Designing escape rooms is trickier than most people realize. The last thing you want to do as a designer is to develop an escapist concept that crowds easily solve. Each room must provide excitement, entertainment and a real-life style experience that people will not forget. This is true whether you seek to create such a room for a one-time event or as part of your escape room business. Below, we explore some of the tips Arcadia Adventures Escape Rooms provides for escape room design.

 

Conceptualize Your Setting and Theme First

You cannot just put people into a room and throw a bunch of confusing puzzles at them. Quality escape room challenges tie to a central story and theme. The environment, itself, pulls participants into the scenario as if they are experiencing the plot in real life. It is important for your narrative to draw escapists in, engage their imaginations and put them in the shoes of associated characters. Set the vibe for complete immersion.

Remember that your game’s primary objective is deeply intertwined in the escape storyline and its components. Do you want the players to search for something that is lost? Are they decoding or trying to uncover a secret? Is there a villain to stop in the limited timeframe? Whatever the theme of your escape room backstory, it should create a cohesive vibe in the gameplay.

 

Decide What Actions Your Players Must Use to Find Clues

After choosing your theme and framing a backstory, start working on props and clues. Every prop should either have a purpose in the escape or create the ambience of the story. You can incorporate letters, numbers, clocks, maps, books and images into the problem-solving. To develop these clues and actions needed to uncover them, look into your everyday life for inspiration. You can also use Pinterest, movies and online research for ideas.

You must also decide whether the clues must be found by your players or whether these insights come as they progress through your maze of events or actions. You can incorporate padlocks, combination locks, trap doors and treasure chests to contain clues, for example.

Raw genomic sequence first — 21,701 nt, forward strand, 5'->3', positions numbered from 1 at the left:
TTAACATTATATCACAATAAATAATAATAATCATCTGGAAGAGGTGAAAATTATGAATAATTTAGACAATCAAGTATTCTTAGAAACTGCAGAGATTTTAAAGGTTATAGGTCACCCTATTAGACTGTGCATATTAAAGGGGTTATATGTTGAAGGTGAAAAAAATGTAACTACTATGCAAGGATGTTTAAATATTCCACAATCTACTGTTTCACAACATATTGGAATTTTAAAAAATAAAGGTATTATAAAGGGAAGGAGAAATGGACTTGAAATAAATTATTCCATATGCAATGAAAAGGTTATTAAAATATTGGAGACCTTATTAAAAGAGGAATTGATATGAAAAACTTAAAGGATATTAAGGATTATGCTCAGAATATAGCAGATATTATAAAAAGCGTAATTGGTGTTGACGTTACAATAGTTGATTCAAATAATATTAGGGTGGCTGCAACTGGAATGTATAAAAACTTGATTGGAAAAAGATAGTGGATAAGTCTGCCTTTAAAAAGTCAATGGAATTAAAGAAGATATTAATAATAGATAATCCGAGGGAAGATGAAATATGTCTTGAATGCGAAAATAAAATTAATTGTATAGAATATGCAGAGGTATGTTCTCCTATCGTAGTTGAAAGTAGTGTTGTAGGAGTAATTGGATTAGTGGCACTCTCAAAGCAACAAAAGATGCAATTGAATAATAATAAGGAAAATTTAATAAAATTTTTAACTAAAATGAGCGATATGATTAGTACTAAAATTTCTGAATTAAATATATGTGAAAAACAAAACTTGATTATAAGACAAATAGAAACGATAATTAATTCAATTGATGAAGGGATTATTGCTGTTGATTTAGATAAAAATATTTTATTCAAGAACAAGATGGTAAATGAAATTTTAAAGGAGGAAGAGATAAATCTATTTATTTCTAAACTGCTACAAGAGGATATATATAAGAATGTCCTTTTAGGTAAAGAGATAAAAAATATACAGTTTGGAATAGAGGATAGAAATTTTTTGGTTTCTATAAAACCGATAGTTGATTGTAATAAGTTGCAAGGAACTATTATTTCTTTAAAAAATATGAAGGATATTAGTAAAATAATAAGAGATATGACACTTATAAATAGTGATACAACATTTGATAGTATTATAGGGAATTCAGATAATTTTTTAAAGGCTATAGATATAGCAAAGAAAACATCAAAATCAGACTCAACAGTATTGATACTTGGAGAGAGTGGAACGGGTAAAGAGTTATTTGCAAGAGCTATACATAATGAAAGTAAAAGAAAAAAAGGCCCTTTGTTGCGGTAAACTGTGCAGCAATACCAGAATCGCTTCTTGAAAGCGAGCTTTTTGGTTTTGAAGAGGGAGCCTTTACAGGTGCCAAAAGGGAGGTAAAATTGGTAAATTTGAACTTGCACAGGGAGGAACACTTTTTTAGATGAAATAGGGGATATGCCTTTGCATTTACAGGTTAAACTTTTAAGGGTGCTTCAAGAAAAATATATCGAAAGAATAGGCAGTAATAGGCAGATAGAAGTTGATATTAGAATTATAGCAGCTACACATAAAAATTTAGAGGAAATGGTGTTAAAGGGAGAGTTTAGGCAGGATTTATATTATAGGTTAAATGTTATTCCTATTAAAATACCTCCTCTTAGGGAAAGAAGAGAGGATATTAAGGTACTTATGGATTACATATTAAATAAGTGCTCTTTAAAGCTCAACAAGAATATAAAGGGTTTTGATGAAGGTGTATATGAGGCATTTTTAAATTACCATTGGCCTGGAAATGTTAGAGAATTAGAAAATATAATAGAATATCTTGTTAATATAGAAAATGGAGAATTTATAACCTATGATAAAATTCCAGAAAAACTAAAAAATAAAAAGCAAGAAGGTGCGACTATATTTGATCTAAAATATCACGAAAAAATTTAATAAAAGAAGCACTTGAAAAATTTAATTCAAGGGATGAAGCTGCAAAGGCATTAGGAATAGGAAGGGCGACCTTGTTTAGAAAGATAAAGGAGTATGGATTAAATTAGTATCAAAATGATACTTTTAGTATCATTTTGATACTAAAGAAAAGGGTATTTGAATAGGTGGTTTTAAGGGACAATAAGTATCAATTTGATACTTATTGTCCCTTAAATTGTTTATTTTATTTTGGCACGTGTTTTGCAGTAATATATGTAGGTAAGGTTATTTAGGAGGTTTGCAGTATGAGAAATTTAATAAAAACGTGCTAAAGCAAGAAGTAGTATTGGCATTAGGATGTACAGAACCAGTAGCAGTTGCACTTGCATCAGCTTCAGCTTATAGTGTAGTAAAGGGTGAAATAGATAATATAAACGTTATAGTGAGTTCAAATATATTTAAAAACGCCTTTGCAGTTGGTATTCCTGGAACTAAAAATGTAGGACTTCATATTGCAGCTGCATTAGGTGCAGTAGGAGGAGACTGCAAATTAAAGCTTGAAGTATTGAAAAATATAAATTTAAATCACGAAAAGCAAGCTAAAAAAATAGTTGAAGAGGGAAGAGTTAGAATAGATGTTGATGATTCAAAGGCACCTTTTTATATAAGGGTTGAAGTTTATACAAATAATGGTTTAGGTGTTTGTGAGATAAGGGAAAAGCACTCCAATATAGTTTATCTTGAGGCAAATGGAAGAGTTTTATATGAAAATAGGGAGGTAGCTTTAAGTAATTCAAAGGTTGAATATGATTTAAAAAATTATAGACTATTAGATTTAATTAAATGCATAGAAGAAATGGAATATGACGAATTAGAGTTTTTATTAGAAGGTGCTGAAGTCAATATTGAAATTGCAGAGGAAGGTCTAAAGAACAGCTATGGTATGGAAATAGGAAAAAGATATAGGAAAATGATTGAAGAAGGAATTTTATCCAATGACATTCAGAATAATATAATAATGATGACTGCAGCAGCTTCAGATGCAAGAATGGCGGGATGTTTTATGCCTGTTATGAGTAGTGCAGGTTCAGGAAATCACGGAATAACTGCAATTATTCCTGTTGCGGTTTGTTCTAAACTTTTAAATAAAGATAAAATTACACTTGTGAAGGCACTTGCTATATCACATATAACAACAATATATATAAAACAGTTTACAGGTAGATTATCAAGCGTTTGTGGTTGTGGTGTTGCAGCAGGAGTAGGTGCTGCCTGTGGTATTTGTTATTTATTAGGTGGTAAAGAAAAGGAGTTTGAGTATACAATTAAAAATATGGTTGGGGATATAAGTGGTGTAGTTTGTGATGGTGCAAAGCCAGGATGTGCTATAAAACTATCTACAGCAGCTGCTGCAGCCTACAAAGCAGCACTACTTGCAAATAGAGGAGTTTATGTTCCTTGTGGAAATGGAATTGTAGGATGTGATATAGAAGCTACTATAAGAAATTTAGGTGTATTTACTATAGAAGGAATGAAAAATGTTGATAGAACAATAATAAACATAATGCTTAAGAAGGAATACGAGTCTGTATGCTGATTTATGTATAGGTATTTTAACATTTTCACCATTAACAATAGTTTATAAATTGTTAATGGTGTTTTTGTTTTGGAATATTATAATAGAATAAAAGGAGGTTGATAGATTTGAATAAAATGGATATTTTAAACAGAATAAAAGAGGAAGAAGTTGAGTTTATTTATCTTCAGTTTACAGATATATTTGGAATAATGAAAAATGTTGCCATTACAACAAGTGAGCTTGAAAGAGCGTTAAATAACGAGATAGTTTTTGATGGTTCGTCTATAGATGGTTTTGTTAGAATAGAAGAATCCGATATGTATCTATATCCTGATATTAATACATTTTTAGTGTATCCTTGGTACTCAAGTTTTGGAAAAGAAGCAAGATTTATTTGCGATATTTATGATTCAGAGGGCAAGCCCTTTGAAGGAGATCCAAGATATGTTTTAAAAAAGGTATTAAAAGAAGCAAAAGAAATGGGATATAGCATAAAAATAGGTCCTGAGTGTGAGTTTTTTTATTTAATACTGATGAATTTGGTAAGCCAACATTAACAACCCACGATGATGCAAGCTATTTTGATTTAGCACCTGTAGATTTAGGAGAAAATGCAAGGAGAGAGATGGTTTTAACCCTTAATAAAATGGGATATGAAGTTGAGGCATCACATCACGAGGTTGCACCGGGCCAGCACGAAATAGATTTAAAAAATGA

‍Wherever your clues are to be found, you must provide some sort of breadcrumbs to your participants. Make the key components easily identifiable within the game. Use colors to draw their eyes in specific directions, such as by tying a red ribbon on clues. You also need to provide some hints before the clock starts counting down. You can also give your participants the option of asking for a set number of hints throughout their journey. For each hint, consider a penalty, such as losing one or two minutes from the time clock.

Design the Game’s Flow and Each Puzzle

Most escape room designers use floor plans and flow charts to maintain clarity on the game’s processes. This helps you get a bird’s eye view of your escape room for puzzle design and clue decision-making. It is your choice, whether you provide only one pathway to escape or have multiple paths your participants can take for success. Whether your game is linear or forked like this, you need to provide plenty of puzzles and roadblocks to elevate your players’ experience.

angry woman climbs through the wall into the room (photo and hand-drawing elements compilation. texture and grain added)

Puzzle types can include:

  • Hidden object searches
  • Audio clues
  • Mirrors
  • Maps
  • Math problems
  • Patterns
  • Riddles
  • Communication
  • Word puzzles
  • Invisible ink and black lights
  • Sequences or counting
  • Code deciphering
  • Image translation
  • Using tools in unique ways
  • Research
  • Strategy
  • Ropes or knots

 

Test Your Room to Find Problems

When your escape room is finished, engage some test groups to give it a try. Act as a silent observer throughout the process to find issues in the design during the dry run. After completion, ask the participants for their feedback and what changes they would make. Make changes in the room to address any needs. Then, prepare for your escape room to go live!‍